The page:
Tongue cancer symptoms can be found on the front two thirds of the tongue or the base of the tongue, and may be confused for less serious health conditions. If cancer develops on the front two thirds of the tongue (the oral tongue) then this is classed as mouth cancer. If cancer develops on the base of the tongue, this is classed as oropharyngeal cancer. There is currently no cure for cancer, so recognising symptoms as early as possible means treatment may be more effective. So what signs should you be looking out for?
Tongue cancer is the sixth most common form of cancer worldwide
There are seven symptoms of tongue cancer, according to Cancer Research UK.
- A red or white patch on the tongue that won’t go away
- A sore throat that doesn’t go away
- A sore spot (ulcer) or lump on the tongue that doesn’t go away
- Pain when swallowing
- Numbness in the mouth that won’t go away
- Unexplained bleeding from the tongue (that’s not caused by biting your tongue or other injury)
- Pain in the ear (rare)
The charity notes it’s important to remember these symptoms may be due to less serious medical conditions, but it’s best to check symptoms with your GP just to make sure.
Tongue cancer risk factors
While the exact cause of tongue cancer is unknown, the charity notes several risk factors have been identified.
It states: “Smoking tobacco (cigarettes, cigars and pipes) and drinking a lot of alcohol are the main risk factors for cancer of the head and neck in the western world.
“The HPV virus transmitted through sexual contact is another risk factor.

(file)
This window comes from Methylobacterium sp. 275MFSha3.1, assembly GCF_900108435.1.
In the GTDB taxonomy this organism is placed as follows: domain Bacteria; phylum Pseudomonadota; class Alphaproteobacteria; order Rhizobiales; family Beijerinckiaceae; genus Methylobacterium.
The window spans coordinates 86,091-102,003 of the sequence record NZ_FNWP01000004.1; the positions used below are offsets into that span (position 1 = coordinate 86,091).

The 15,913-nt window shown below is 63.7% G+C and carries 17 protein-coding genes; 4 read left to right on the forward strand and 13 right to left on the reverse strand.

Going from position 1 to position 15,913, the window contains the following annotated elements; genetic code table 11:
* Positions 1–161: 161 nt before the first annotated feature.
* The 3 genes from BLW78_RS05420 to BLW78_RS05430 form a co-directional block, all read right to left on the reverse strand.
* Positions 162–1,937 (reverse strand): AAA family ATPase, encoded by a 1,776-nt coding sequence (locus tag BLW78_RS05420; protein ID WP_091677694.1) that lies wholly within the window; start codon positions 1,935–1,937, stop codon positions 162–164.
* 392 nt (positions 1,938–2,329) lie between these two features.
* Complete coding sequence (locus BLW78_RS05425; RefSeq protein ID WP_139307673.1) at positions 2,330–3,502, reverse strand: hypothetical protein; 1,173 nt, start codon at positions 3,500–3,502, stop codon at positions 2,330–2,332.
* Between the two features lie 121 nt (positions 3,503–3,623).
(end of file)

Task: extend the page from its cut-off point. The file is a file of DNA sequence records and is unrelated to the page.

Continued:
“Having a risk factor means your risk is increased. But it does not mean you will definitely develop cancer.”
Tongue cancer treatment
Treatment for mouth cancer and oropharyngeal cancer will depend on a few things:
- The type and size of the cancer
- The grade and how far it’s spread
- Your general health
In relation to mouth cancer, the NHS advises: “If the cancer hasn’t spread beyond the mouth or oropharynx – the bit of your throat at the back of your mouth – a complete cure may be possible using surgery alone.
“If the cancer is large or has spread to your neck, surgery, radiotherapy and even chemotherapy may be necessary to control it.
“Your surgeons and doctors will make recommendations about your treatment with the help and advice of all of your care team, but the final decision will be yours.”
As well as cancer, your mouth can indicate a number of different health problems, from a food intolerance to vitamin deficiency.
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